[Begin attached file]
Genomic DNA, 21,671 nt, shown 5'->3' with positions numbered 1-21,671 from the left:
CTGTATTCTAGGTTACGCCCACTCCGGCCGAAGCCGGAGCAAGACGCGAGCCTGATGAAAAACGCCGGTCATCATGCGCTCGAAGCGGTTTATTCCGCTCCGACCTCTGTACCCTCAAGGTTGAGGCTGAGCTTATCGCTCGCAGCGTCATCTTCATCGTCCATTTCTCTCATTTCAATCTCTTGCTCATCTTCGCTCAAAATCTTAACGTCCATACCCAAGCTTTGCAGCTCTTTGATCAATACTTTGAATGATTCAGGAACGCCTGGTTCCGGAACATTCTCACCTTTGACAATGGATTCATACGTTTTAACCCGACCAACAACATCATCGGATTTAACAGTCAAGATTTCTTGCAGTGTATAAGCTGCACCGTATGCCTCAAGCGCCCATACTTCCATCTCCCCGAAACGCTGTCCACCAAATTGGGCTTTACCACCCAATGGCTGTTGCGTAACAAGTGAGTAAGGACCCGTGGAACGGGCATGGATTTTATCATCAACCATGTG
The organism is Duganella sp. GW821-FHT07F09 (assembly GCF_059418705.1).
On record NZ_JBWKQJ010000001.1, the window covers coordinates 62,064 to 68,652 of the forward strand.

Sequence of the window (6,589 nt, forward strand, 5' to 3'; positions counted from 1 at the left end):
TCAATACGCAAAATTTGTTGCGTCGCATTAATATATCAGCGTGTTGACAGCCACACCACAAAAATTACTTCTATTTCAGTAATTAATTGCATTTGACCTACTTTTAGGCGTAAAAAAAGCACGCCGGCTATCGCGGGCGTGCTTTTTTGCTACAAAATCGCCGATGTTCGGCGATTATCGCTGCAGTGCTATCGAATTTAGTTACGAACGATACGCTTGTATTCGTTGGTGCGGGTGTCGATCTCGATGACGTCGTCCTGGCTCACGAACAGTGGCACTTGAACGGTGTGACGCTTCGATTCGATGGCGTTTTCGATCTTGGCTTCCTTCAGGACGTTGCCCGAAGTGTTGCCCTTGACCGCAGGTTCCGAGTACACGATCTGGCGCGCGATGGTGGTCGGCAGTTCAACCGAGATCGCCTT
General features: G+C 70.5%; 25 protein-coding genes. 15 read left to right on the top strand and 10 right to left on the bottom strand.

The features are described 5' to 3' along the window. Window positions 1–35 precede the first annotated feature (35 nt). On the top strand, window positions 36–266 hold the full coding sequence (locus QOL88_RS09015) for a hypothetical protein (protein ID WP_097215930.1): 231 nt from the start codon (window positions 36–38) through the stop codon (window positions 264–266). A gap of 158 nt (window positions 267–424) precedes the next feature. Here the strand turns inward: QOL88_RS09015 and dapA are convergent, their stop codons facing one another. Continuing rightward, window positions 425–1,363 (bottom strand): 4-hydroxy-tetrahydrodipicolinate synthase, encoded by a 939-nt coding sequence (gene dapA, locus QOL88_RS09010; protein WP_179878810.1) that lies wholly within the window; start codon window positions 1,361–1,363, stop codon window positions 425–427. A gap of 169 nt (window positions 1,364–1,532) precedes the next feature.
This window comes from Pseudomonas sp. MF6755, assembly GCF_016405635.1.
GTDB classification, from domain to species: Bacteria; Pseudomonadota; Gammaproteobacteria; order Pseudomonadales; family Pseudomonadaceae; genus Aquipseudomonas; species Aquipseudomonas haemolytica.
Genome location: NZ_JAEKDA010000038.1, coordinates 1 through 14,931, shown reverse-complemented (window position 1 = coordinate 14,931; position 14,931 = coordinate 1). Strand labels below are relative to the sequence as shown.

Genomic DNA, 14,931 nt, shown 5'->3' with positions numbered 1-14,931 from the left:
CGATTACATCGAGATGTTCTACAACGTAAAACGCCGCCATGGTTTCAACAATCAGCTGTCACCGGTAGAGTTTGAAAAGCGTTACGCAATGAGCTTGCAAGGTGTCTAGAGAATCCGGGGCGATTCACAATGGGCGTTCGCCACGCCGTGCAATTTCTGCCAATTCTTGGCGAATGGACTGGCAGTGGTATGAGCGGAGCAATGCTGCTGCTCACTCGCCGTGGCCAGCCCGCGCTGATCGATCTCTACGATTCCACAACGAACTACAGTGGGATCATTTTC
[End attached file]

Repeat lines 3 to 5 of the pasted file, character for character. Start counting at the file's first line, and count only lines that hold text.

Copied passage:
The organism is Duganella sp. GW821-FHT07F09 (assembly GCF_059418705.1).
On record NZ_JBWKQJ010000001.1, the window covers coordinates 62,064 to 68,652 of the forward strand.

Sequence of the window (6,589 nt, forward strand, 5' to 3'; positions counted from 1 at the left end):